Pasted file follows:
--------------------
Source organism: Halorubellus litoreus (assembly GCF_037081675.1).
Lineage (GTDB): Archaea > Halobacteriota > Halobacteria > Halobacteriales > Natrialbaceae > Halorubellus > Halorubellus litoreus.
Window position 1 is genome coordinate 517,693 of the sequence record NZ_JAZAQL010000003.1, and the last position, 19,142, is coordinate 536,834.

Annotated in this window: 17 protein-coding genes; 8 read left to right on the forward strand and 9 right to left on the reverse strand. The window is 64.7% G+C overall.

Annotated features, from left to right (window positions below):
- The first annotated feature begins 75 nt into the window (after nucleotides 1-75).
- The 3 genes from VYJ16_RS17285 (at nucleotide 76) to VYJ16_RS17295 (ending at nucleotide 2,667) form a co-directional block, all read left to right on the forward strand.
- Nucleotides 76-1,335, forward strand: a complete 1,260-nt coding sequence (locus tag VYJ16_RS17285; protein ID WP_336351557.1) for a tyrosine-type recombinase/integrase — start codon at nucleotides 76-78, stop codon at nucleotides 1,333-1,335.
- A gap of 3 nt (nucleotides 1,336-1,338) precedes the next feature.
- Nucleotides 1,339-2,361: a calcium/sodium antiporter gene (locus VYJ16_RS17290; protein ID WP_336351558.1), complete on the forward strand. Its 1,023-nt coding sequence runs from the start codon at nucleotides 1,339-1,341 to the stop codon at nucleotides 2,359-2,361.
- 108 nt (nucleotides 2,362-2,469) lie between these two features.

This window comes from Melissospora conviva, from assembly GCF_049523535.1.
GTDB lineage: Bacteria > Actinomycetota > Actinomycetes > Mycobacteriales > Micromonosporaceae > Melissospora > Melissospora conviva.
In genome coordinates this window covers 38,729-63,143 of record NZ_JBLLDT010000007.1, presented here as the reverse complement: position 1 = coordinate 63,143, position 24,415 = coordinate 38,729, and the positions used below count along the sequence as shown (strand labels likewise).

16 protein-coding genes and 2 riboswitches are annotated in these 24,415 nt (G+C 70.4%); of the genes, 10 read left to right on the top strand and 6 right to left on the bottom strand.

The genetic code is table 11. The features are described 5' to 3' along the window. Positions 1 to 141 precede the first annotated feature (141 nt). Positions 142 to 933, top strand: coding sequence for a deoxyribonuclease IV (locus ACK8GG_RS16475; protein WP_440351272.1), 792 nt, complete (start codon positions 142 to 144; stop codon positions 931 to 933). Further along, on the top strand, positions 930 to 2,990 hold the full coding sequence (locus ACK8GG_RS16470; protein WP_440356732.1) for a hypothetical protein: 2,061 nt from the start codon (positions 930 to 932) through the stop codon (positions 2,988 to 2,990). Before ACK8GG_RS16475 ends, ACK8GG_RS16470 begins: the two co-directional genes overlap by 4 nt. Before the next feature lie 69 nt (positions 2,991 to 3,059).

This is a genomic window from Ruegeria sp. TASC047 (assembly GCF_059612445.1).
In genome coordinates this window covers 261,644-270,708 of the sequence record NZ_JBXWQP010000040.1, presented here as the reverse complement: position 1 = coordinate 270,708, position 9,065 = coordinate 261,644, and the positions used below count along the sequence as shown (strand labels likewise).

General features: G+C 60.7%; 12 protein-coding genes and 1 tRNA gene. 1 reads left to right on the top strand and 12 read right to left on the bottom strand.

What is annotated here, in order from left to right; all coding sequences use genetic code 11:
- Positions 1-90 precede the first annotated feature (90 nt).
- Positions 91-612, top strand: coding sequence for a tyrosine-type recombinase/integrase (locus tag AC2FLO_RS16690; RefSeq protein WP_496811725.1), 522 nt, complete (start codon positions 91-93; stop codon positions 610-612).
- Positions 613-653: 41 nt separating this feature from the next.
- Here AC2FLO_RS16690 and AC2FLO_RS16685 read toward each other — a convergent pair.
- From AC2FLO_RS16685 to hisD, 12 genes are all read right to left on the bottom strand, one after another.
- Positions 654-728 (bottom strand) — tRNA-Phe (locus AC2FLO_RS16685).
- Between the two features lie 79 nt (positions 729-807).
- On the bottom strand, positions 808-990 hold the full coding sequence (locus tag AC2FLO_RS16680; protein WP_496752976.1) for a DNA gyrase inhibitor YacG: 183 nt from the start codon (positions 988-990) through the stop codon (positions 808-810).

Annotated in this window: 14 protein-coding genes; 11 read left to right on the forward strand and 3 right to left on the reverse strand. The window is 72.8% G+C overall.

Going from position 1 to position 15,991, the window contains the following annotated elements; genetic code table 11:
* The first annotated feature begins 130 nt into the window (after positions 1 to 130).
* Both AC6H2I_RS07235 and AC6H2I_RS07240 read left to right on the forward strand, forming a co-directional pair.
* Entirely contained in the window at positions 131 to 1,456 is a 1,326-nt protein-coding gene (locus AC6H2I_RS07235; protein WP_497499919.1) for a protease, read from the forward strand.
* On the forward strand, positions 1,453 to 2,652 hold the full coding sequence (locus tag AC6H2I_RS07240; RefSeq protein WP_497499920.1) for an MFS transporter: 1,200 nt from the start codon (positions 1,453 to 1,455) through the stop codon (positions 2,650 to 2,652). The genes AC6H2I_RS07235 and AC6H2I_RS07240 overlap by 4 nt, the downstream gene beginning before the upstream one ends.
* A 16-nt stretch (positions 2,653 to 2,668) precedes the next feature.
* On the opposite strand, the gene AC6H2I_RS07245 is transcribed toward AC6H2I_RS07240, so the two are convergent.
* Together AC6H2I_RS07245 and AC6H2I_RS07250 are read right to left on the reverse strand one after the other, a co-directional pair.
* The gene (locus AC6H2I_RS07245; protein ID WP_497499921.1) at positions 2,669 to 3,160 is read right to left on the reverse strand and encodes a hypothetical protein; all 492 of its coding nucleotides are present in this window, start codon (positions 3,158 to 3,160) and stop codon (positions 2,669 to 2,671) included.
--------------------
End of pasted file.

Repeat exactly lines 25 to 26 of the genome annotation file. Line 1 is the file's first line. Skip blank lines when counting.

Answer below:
- From AC2FLO_RS16685 to hisD, 12 genes are all read right to left on the bottom strand, one after another.
- Positions 654-728 (bottom strand) — tRNA-Phe (locus AC2FLO_RS16685).